Skip to main content

Loadbanks keep cargo vessels moving for agroholding and shipping company

Published by
Dry Bulk,


An agricultural export, shipping and shipbuilding business in Ukraine has been using Crestchic Loadbanks to test the engines aboard their fleet of cargo vessels.

As one of the largest domestic producers and exporters of agricultural products in Ukraine, Nibulon has invested more than US$2.1 billion in the development of Ukraine’s economy, not least in the transportation of both domestic and export products.

To this end, in 2003, the company created its own transshipment terminal for shipment of grain and oilseeds, before further investing in elevator complexes and transshipment terminals on the Dnipro and the Southern Buh Rivers. In order to aid the transportation of its product, NUBILON owns its own cargo fleet, a shipbuilding and repair yard and the largest river-sea crane vessel. To ensure reliable operation of the vessel and the company’s fleet, Nibulon must ensure the diesel engines aboard its fleet are fully tested and operating reliably.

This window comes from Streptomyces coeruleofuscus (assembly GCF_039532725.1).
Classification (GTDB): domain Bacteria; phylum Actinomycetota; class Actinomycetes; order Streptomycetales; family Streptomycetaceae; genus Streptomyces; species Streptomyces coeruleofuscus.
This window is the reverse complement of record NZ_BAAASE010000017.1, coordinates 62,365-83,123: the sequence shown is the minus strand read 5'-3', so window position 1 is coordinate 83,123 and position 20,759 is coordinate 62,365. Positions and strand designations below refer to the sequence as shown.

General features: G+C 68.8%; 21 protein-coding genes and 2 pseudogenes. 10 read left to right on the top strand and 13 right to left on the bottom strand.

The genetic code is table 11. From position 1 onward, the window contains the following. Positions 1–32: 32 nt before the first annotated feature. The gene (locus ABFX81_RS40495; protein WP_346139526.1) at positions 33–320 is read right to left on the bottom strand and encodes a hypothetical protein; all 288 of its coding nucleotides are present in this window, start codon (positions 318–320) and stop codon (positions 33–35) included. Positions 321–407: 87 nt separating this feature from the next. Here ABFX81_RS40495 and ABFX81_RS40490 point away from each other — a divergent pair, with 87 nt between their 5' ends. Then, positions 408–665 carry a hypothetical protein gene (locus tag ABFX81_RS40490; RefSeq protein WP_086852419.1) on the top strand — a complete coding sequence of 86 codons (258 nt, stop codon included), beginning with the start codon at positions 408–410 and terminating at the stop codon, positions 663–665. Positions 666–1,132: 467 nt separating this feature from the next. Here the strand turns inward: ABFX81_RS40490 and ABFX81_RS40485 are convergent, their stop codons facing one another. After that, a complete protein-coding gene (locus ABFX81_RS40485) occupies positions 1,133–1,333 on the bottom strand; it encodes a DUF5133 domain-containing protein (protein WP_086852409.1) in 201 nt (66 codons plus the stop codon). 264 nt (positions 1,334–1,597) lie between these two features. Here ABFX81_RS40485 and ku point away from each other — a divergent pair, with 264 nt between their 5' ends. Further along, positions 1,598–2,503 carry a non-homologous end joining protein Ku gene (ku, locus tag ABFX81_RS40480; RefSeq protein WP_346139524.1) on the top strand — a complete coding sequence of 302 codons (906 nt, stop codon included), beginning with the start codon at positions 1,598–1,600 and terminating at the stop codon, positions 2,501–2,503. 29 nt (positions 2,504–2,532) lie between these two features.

Testing partners

To fulfill this need, Nibulon turned to Crestchic, which supplied a 20 ft 690 V load bank which was used to test diesel engines onboard the company’s vessels at its dockyard in Mykolaiv.

Jo Price, Hire Manager at Crestchic, explained: “The need for reliable back-up power in the marine environment is paramount. A loss of navigation or steering can be catastrophic. For this reason, testing of diesel engines and back-up power supplies is critical. To meet this need, we supply load banks to many of the world’s leading ship-builders and can provide packages of 50 MVA and above, including step down transformers, to simulate the most arduous conditions that might be experienced in the real environment.”

Read the article online at: https://www.drybulkmagazine.com/product-news/29012020/loadbanks-keep-cargo-vessels-moving-for-agroholding-and-shipping-company/

You might also like

 
 

Embed article link: (copy the HTML code below):


 

This article has been tagged under the following:

Dry cargo news